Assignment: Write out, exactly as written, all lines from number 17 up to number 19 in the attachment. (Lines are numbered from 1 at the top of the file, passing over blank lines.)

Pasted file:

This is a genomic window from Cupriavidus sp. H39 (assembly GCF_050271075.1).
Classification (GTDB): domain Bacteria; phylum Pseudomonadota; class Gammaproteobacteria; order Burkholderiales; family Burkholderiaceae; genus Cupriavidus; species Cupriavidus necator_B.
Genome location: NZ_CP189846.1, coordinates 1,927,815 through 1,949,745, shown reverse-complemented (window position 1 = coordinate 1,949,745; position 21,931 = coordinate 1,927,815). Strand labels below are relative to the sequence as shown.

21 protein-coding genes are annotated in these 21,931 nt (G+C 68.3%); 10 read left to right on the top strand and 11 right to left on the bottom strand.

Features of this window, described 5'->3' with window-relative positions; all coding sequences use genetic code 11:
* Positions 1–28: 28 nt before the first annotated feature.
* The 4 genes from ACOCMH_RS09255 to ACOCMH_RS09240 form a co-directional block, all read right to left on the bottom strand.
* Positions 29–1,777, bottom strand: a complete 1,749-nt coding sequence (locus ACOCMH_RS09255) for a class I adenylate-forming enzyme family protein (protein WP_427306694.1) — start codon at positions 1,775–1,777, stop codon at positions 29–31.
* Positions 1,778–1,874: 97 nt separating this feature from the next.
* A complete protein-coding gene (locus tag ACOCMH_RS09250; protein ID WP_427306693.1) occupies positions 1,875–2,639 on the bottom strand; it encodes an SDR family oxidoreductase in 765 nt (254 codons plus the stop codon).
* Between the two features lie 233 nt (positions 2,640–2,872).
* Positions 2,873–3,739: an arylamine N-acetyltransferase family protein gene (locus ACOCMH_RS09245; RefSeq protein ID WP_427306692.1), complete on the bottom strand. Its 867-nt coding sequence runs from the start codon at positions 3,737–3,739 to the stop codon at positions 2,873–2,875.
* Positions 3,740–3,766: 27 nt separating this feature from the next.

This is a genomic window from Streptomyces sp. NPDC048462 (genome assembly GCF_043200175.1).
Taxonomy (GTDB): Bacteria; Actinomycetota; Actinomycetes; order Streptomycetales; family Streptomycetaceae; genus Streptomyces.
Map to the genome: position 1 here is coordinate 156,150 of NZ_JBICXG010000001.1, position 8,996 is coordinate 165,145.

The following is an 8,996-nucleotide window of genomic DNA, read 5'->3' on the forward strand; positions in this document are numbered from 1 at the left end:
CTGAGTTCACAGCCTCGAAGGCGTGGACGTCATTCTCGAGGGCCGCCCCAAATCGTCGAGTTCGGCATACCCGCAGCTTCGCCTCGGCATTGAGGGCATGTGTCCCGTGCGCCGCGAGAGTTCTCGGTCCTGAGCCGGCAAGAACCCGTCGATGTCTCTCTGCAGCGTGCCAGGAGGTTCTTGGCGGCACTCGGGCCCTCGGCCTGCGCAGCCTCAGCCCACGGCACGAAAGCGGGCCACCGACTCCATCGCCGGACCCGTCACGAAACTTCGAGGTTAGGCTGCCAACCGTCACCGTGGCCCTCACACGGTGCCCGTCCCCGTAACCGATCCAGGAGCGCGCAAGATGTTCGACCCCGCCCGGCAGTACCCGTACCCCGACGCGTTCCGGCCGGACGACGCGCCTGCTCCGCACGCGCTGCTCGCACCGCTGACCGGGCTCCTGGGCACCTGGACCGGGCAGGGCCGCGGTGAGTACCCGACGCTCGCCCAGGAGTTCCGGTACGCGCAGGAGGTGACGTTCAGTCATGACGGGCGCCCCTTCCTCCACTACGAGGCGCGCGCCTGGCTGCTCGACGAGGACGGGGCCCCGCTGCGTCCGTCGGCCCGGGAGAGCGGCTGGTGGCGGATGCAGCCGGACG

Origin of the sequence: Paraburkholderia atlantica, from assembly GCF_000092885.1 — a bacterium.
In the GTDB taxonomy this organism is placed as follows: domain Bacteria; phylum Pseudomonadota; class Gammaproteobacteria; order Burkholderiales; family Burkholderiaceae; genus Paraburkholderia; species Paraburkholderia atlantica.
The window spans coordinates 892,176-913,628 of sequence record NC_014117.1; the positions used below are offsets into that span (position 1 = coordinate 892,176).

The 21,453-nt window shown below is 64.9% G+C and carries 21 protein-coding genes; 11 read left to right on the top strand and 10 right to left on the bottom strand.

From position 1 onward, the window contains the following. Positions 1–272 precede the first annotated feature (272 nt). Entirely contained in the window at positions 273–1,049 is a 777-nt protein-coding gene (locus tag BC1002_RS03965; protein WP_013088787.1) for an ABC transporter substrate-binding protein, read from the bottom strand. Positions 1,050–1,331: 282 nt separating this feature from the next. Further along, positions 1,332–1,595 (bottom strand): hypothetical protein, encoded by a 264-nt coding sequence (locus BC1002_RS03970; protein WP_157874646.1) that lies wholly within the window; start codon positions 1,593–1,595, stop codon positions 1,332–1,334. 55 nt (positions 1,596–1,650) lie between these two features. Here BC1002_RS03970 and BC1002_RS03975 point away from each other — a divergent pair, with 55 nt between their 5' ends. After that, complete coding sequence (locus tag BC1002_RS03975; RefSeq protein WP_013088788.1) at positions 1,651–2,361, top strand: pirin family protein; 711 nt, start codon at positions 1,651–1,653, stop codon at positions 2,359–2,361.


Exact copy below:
The following is an 8,996-nucleotide window of genomic DNA, read 5'->3' on the forward strand; positions in this document are numbered from 1 at the left end:
CTGAGTTCACAGCCTCGAAGGCGTGGACGTCATTCTCGAGGGCCGCCCCAAATCGTCGAGTTCGGCATACCCGCAGCTTCGCCTCGGCATTGAGGGCATGTGTCCCGTGCGCCGCGAGAGTTCTCGGTCCTGAGCCGGCAAGAACCCGTCGATGTCTCTCTGCAGCGTGCCAGGAGGTTCTTGGCGGCACTCGGGCCCTCGGCCTGCGCAGCCTCAGCCCACGGCACGAAAGCGGGCCACCGACTCCATCGCCGGACCCGTCACGAAACTTCGAGGTTAGGCTGCCAACCGTCACCGTGGCCCTCACACGGTGCCCGTCCCCGTAACCGATCCAGGAGCGCGCAAGATGTTCGACCCCGCCCGGCAGTACCCGTACCCCGACGCGTTCCGGCCGGACGACGCGCCTGCTCCGCACGCGCTGCTCGCACCGCTGACCGGGCTCCTGGGCACCTGGACCGGGCAGGGCCGCGGTGAGTACCCGACGCTCGCCCAGGAGTTCCGGTACGCGCAGGAGGTGACGTTCAGTCATGACGGGCGCCCCTTCCTCCACTACGAGGCGCGCGCCTGGCTGCTCGACGAGGACGGGGCCCCGCTGCGTCCGTCGGCCCGGGAGAGCGGCTGGTGGCGGATGCAGCCGGACG

Origin of the sequence: Paraburkholderia atlantica, from assembly GCF_000092885.1 — a bacterium.